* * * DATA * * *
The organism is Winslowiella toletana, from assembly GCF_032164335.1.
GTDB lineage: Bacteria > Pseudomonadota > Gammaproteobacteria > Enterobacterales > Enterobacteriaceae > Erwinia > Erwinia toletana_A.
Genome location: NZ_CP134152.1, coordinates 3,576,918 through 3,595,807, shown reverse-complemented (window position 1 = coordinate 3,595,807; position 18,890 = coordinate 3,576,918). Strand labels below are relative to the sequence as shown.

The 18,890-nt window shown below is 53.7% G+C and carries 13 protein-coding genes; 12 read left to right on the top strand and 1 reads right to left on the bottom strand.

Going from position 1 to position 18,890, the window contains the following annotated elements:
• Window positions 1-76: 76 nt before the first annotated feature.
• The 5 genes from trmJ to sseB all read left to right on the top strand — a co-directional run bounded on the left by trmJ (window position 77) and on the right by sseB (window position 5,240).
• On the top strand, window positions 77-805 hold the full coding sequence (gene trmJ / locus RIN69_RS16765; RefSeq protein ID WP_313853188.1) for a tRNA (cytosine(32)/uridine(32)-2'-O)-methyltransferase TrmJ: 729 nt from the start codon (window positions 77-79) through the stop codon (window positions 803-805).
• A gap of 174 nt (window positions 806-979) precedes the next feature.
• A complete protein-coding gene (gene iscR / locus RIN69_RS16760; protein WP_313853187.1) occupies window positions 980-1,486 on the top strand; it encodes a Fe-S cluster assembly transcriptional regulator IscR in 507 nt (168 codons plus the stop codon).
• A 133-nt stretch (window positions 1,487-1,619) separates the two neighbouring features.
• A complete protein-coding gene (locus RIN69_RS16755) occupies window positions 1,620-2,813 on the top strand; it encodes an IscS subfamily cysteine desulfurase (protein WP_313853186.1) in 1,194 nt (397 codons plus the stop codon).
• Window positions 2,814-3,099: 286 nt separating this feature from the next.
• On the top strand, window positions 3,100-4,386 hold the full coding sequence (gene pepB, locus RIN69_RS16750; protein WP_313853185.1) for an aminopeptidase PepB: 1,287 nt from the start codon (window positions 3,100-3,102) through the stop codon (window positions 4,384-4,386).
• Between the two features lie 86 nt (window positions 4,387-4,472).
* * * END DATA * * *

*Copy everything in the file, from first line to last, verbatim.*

The organism is Winslowiella toletana, from assembly GCF_032164335.1.
GTDB lineage: Bacteria > Pseudomonadota > Gammaproteobacteria > Enterobacterales > Enterobacteriaceae > Erwinia > Erwinia toletana_A.
Genome location: NZ_CP134152.1, coordinates 3,576,918 through 3,595,807, shown reverse-complemented (window position 1 = coordinate 3,595,807; position 18,890 = coordinate 3,576,918). Strand labels below are relative to the sequence as shown.

The 18,890-nt window shown below is 53.7% G+C and carries 13 protein-coding genes; 12 read left to right on the top strand and 1 reads right to left on the bottom strand.

Going from position 1 to position 18,890, the window contains the following annotated elements:
• Window positions 1-76: 76 nt before the first annotated feature.
• The 5 genes from trmJ to sseB all read left to right on the top strand — a co-directional run bounded on the left by trmJ (window position 77) and on the right by sseB (window position 5,240).
• On the top strand, window positions 77-805 hold the full coding sequence (gene trmJ / locus RIN69_RS16765; RefSeq protein ID WP_313853188.1) for a tRNA (cytosine(32)/uridine(32)-2'-O)-methyltransferase TrmJ: 729 nt from the start codon (window positions 77-79) through the stop codon (window positions 803-805).
• A gap of 174 nt (window positions 806-979) precedes the next feature.
• A complete protein-coding gene (gene iscR / locus RIN69_RS16760; protein WP_313853187.1) occupies window positions 980-1,486 on the top strand; it encodes a Fe-S cluster assembly transcriptional regulator IscR in 507 nt (168 codons plus the stop codon).
• A 133-nt stretch (window positions 1,487-1,619) separates the two neighbouring features.
• A complete protein-coding gene (locus RIN69_RS16755) occupies window positions 1,620-2,813 on the top strand; it encodes an IscS subfamily cysteine desulfurase (protein WP_313853186.1) in 1,194 nt (397 codons plus the stop codon).
• Window positions 2,814-3,099: 286 nt separating this feature from the next.
• On the top strand, window positions 3,100-4,386 hold the full coding sequence (gene pepB, locus RIN69_RS16750; protein WP_313853185.1) for an aminopeptidase PepB: 1,287 nt from the start codon (window positions 3,100-3,102) through the stop codon (window positions 4,384-4,386).
• Between the two features lie 86 nt (window positions 4,387-4,472).